3 Tips for Starting A Music Box Collection in 2006
For those who love to collect inlaid music boxes, musical jewelry boxes, ballerina music boxes, and antique music boxes such as disc driven cylinder music boxes, musical snuff boxes, and the like, there are many things one can look for when it comes to finding the perfect box. However, there are distinct characteristics that cause some music boxes to stand out above others. These are materials, decoration, and the date of the music box.
All music boxes are not made the same. The type of material a carousel music box, wooden music box, inlaid music box, or an antique music box is made from is what helps to create its uniqueness. For example, in the early 19th century, musical snuff boxes were made of inexpensive material from the precious metal family such as gold and silver. There were also some music boxes made of brass, which back then, was rare.
Other musical boxes such as snuff music boxes were made from wood, horn, and tortoiseshell. Wooden snuff music boxes, made from material such as burr oak and burr walnut were very beautiful. Boxes made amboyna wood, which originates from Amboyna Cay, a small island in the South China Sea, were also gorgeous. For those collectors who love to collect wooden music boxes, finding a box made from one of these materials would make a wonderful asset to their collection.
Music jewelry boxes, inlaid music boxes, children’s jewelry boxes, and other types of antique music boxes are all decorated differently. The type of decoration a collector of music boxes seeks is based on personal preferences. Some music box collectors might enjoy early 19th century music boxes since many of the lids were used for decorations. For instance, the lids of many musical snuffboxes were done with miniatures painted on ivory. For a music box collector, finding one such as this would be quite a prize. In Music Boxes: A Guide for Collectors, David Tallis suggests that “A good artist to look for is Charles-Claude Delaye, who worked in France in the first half of the 19th century. One of his miniatures on a music snuffbox is fitted with a gilt copper frame, and a bevelled glass. . . If you are lucky you will find a musical snuff box whose lid has been decorated with Italian miniature mosaic. They are the most skillfully made and not too common. If you are even luckier, you will find one with a Swiss enamel miniature on the lid.”
Careful research, time, and patience most likely can assist a music box collector in finding a music box whose decorations they will fall in love with.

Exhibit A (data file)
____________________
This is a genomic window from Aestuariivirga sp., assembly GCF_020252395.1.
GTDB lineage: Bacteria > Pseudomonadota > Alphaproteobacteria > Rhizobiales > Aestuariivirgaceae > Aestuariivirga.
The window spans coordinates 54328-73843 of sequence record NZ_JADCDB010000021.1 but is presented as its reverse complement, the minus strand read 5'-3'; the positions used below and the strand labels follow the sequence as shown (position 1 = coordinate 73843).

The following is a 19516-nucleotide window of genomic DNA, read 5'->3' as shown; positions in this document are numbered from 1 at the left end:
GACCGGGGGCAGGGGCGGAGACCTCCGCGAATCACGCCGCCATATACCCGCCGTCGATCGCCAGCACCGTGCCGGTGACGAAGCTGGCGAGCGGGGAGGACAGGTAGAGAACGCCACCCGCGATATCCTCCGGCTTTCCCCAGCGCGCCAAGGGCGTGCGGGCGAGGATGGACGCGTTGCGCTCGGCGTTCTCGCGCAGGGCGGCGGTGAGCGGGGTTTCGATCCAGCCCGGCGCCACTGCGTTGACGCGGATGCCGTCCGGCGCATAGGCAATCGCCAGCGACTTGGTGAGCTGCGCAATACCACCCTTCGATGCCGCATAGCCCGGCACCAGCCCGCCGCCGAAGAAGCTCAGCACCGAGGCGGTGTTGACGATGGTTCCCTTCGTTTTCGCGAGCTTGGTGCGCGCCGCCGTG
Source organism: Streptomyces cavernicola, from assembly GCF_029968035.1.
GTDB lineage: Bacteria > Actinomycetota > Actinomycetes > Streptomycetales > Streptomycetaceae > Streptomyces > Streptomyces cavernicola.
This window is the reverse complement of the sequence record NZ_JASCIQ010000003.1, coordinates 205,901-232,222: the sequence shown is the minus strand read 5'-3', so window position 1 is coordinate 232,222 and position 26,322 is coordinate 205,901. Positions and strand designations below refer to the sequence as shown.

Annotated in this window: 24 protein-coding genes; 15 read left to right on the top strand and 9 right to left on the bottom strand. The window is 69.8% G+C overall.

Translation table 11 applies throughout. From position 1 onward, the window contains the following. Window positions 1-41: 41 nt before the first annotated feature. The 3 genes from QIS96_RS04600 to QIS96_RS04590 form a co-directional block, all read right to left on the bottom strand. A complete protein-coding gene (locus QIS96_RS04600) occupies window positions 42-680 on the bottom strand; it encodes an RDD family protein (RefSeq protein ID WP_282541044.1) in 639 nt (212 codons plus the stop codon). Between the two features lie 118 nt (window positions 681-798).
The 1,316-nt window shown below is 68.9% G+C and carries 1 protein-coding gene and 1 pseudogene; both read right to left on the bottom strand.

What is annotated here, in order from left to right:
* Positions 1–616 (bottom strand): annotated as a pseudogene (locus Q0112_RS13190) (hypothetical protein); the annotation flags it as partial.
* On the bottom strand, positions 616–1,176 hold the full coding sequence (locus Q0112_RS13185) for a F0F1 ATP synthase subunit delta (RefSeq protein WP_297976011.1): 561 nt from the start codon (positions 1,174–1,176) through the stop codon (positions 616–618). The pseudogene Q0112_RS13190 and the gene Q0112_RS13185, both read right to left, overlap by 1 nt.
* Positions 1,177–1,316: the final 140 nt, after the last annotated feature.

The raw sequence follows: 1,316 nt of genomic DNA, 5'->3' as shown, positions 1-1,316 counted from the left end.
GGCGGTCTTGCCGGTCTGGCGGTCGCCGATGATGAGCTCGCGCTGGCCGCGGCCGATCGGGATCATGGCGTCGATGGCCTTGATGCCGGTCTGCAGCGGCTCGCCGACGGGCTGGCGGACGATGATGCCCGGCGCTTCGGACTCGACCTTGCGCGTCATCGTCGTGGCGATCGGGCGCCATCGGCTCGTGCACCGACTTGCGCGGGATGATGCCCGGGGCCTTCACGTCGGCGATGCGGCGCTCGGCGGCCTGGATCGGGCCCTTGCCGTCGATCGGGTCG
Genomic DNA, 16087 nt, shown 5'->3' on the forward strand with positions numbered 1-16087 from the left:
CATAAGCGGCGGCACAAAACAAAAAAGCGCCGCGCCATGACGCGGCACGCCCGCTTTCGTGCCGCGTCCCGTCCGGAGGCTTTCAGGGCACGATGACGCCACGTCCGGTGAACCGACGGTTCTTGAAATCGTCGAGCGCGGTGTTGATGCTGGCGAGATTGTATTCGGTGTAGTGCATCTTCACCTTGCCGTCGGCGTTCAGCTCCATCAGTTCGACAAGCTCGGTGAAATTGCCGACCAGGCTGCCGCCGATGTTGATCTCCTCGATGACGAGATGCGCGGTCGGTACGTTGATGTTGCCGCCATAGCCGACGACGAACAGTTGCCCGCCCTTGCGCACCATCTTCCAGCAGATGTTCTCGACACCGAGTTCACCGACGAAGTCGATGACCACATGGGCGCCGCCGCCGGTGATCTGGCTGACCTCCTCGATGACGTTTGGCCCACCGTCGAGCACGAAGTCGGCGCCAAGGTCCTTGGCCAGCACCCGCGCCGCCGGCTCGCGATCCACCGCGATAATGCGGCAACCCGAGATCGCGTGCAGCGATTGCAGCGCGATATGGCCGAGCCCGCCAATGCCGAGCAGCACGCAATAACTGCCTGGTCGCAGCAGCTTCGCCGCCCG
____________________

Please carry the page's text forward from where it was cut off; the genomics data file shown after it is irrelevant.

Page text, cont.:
Date of the Music Box
There are specific things a music box collector should look for when they try to assess the date of a music jewelry box, inlaid music box, ballerina music boxes, carousel music box, and other antique music boxes. A collector must carefully study its design. Once more, author David Tallis says that “Strict rules cannot of course be made, but if features of design indicate a period which is confirmed by the type of box and choice of musical programme, a fairly accurate guess can be made as to the date of the manufacture.” Examples of what collectors can look when trying to date a music box, as outlined by Tallis are as follows:
Laminated comb: 1796-1810 Sectional comb in groups of 1: 1796-1820 Sectional comb in groups of 2: 1810-1820 Sectional one piece comb: 1820 onwards
Other features to look for when assessing the date of a music box include ascertaining is a cylinder is hollow or without wax. This gives a music box a metallic tone and means the box predates 1820. These are just a few examples of what collectors can seek. If a collector wants to know for sure the date of a music box, Tallis says that ” There is only one way to be completely certain about the year of manufacture. If the box is silver or gold and English, it will have a hallmark which can be looked up in an invaluable book called “Guide to the Marks of the Origin of British and Irish Silver Plate”, by Frederick Bradbury. This booklet shows all the hallmarks of the major assay offices from the mid-sixteenth century to the present day. Other books recommended by Tallis are “Silver Collecting for Amateurs” by James Henderson, “Hallmarks on Gold and Silver Plate” by W. Chaffers, and “Les Poincons de Garanties Internationaux pour L’Argent” by Tardy.
Lastly, Al Meekins, owner of the Meekins Music Box Company in Collingsworth, New Jersey has this advice to give for those music box collectors who are seeking the ‘Stella’ or ‘Mira’ box. Meekins says: “Look for a quality-a machine that isn’t too badly worn and is in restorable condition”. In addition, a purchaser can check for the craftsman’s initials, which can be found at the top of the cap, on the tune card, or on a plaque on the music box.
Many lovers of collectibles enjoy collecting antique music boxes, wooden jewelry boxes, music jewelry boxes, and inlaid music boxes. Finding the right one to start a music box collection or to add to an existing one can certainly be done. Follow the above tips and start a collection today.
Copyright 2005 Monique Hawkins
Monique Hawkins is the owner of the online store http://www.my-music-Box.com/, a music box gift store specializing in products such as inlaid ballerina music boxes for ballerina rooms dÃ©cor, whimsical carousel music boxes, and musical jewelry boxes. The company provides interesting information for music lovers of all ages. Monique is also the author of the blog “What You Never Knew About Music” http://whatyouneverknewaboutmusic.blogspot.com, and owner of the eBay store “Monique?s Music Box” at: http://stores.ebay.com/moniquesmusicbox/